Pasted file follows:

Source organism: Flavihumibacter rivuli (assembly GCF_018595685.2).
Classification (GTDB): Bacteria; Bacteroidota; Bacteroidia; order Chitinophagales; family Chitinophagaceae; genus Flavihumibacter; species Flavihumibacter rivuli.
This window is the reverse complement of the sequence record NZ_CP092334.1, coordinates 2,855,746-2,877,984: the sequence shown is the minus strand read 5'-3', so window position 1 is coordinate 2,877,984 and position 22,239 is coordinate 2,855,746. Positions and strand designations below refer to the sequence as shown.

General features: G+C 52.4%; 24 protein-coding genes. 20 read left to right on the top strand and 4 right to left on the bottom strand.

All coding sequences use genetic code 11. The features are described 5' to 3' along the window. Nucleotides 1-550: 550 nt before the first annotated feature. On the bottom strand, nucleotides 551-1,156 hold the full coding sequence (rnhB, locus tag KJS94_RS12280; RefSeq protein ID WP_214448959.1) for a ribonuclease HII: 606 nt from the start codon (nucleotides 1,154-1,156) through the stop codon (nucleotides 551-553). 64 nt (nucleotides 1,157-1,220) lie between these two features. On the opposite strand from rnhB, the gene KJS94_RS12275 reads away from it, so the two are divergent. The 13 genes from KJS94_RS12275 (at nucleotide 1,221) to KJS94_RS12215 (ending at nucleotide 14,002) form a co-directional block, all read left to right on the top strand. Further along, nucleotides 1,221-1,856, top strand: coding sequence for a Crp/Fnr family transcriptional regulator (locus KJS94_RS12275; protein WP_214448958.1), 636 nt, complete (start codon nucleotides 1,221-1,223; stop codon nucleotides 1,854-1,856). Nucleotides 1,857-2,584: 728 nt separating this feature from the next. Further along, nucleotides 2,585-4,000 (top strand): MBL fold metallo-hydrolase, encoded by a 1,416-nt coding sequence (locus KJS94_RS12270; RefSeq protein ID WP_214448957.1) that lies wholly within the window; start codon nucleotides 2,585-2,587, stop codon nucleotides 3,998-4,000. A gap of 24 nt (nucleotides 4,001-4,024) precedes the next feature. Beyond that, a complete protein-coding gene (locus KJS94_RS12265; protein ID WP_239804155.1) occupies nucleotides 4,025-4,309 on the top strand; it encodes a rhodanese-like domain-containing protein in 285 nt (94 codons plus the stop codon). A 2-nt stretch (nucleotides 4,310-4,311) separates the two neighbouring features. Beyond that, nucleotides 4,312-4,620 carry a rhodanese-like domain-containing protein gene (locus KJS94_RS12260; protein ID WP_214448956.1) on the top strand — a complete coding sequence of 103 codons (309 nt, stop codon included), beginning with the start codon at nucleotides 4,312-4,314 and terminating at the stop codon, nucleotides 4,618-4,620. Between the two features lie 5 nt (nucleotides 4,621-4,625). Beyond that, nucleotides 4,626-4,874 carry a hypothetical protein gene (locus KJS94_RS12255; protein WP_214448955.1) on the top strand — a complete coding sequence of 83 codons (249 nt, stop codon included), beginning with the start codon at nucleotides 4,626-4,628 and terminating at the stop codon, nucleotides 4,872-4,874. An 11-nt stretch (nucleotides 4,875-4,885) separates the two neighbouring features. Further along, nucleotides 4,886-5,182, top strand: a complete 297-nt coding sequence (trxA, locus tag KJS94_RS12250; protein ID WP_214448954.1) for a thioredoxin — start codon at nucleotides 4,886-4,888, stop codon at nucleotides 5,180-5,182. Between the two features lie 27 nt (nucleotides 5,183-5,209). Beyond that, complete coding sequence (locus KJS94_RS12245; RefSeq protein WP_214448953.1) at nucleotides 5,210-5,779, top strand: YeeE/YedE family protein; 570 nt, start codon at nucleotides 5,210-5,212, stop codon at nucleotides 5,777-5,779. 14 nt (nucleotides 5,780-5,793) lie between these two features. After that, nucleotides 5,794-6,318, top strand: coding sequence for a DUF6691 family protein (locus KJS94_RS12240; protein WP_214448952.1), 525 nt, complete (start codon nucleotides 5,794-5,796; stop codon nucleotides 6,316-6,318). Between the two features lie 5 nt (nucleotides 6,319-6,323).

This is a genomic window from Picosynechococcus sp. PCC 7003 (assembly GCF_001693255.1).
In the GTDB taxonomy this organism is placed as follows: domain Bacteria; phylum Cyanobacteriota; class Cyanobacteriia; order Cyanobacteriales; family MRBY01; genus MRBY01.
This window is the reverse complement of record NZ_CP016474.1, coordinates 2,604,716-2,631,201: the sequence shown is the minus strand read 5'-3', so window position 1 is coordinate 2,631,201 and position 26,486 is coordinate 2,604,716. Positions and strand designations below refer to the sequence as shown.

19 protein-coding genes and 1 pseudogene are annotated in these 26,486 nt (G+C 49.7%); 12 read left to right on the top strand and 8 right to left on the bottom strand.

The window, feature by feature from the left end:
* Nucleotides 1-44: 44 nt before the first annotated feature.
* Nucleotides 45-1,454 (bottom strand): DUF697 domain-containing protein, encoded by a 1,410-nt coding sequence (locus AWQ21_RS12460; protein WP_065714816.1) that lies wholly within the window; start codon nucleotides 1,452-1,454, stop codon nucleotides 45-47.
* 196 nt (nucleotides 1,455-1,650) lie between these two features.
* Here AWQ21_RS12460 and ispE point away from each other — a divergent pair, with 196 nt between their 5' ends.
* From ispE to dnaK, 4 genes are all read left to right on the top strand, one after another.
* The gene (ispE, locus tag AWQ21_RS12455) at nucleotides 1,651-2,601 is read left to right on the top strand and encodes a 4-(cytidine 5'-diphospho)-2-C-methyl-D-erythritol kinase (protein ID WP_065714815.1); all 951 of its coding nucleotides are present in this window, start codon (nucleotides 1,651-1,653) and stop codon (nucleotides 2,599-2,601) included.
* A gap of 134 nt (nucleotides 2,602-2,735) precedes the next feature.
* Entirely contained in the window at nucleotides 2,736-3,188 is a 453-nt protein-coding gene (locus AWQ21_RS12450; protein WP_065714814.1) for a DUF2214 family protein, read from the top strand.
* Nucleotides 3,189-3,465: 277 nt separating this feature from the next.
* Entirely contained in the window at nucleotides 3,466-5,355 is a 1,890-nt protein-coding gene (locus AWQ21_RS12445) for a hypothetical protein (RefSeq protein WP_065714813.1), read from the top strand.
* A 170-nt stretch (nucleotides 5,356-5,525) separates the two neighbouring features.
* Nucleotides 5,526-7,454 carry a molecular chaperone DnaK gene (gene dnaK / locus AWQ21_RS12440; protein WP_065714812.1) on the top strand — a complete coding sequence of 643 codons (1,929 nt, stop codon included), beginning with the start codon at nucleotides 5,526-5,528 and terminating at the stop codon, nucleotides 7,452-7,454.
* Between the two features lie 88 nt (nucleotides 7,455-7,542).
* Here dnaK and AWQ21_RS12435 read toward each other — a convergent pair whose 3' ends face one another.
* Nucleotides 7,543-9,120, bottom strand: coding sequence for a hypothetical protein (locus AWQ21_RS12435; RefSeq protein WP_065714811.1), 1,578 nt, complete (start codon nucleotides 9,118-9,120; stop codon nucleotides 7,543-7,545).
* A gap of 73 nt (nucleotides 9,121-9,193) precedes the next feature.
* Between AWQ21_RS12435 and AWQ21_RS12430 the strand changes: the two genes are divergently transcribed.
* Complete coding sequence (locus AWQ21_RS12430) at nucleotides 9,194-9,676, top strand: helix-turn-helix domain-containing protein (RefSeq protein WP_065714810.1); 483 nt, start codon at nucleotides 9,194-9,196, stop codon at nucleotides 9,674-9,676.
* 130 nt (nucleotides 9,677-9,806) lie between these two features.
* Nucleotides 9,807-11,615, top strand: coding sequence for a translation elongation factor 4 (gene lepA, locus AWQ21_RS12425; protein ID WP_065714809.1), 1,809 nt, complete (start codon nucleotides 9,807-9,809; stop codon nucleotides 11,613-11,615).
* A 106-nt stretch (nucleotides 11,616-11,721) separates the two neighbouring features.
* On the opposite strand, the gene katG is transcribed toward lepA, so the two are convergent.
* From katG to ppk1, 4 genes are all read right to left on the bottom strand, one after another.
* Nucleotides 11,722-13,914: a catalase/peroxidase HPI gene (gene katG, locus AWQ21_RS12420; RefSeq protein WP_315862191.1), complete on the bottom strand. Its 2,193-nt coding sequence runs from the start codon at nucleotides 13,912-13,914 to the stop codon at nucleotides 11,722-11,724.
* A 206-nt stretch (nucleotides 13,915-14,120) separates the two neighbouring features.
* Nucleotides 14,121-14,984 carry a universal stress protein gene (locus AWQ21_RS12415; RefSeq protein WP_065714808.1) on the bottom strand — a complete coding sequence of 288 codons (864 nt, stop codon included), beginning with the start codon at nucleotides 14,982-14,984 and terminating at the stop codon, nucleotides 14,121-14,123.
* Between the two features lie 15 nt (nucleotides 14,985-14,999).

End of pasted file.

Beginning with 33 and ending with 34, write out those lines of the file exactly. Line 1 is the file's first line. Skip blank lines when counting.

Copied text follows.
* From katG to ppk1, 4 genes are all read right to left on the bottom strand, one after another.
* Nucleotides 11,722-13,914: a catalase/peroxidase HPI gene (gene katG, locus AWQ21_RS12420; RefSeq protein WP_315862191.1), complete on the bottom strand. Its 2,193-nt coding sequence runs from the start codon at nucleotides 13,912-13,914 to the stop codon at nucleotides 11,722-11,724.